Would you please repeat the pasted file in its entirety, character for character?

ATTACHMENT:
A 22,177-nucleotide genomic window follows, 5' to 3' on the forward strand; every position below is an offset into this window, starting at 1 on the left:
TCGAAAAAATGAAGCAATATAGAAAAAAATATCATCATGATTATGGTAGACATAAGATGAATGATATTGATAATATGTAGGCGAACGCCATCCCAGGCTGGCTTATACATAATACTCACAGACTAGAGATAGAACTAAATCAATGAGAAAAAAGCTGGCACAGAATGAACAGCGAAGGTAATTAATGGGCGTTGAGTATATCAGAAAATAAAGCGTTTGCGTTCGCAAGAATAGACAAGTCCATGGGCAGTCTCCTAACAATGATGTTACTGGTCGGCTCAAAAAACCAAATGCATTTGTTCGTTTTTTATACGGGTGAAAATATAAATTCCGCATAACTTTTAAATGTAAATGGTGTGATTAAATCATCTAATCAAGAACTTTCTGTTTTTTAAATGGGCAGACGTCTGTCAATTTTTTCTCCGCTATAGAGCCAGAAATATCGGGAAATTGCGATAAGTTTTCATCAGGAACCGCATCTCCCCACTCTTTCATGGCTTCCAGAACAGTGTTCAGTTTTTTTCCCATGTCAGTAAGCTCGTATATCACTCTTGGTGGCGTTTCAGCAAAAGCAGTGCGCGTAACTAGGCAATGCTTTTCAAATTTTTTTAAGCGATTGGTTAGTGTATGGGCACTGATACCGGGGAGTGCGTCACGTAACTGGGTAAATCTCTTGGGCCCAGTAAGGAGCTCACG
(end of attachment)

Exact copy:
A 22,177-nucleotide genomic window follows, 5' to 3' on the forward strand; every position below is an offset into this window, starting at 1 on the left:
TCGAAAAAATGAAGCAATATAGAAAAAAATATCATCATGATTATGGTAGACATAAGATGAATGATATTGATAATATGTAGGCGAACGCCATCCCAGGCTGGCTTATACATAATACTCACAGACTAGAGATAGAACTAAATCAATGAGAAAAAAGCTGGCACAGAATGAACAGCGAAGGTAATTAATGGGCGTTGAGTATATCAGAAAATAAAGCGTTTGCGTTCGCAAGAATAGACAAGTCCATGGGCAGTCTCCTAACAATGATGTTACTGGTCGGCTCAAAAAACCAAATGCATTTGTTCGTTTTTTATACGGGTGAAAATATAAATTCCGCATAACTTTTAAATGTAAATGGTGTGATTAAATCATCTAATCAAGAACTTTCTGTTTTTTAAATGGGCAGACGTCTGTCAATTTTTTCTCCGCTATAGAGCCAGAAATATCGGGAAATTGCGATAAGTTTTCATCAGGAACCGCATCTCCCCACTCTTTCATGGCTTCCAGAACAGTGTTCAGTTTTTTTCCCATGTCAGTAAGCTCGTATATCACTCTTGGTGGCGTTTCAGCAAAAGCAGTGCGCGTAACTAGGCAATGCTTTTCAAATTTTTTTAAGCGATTGGTTAGTGTATGGGCACTGATACCGGGGAGTGCGTCACGTAACTGGGTAAATCTCTTGGGCCCAGTAAGGAGCTCACG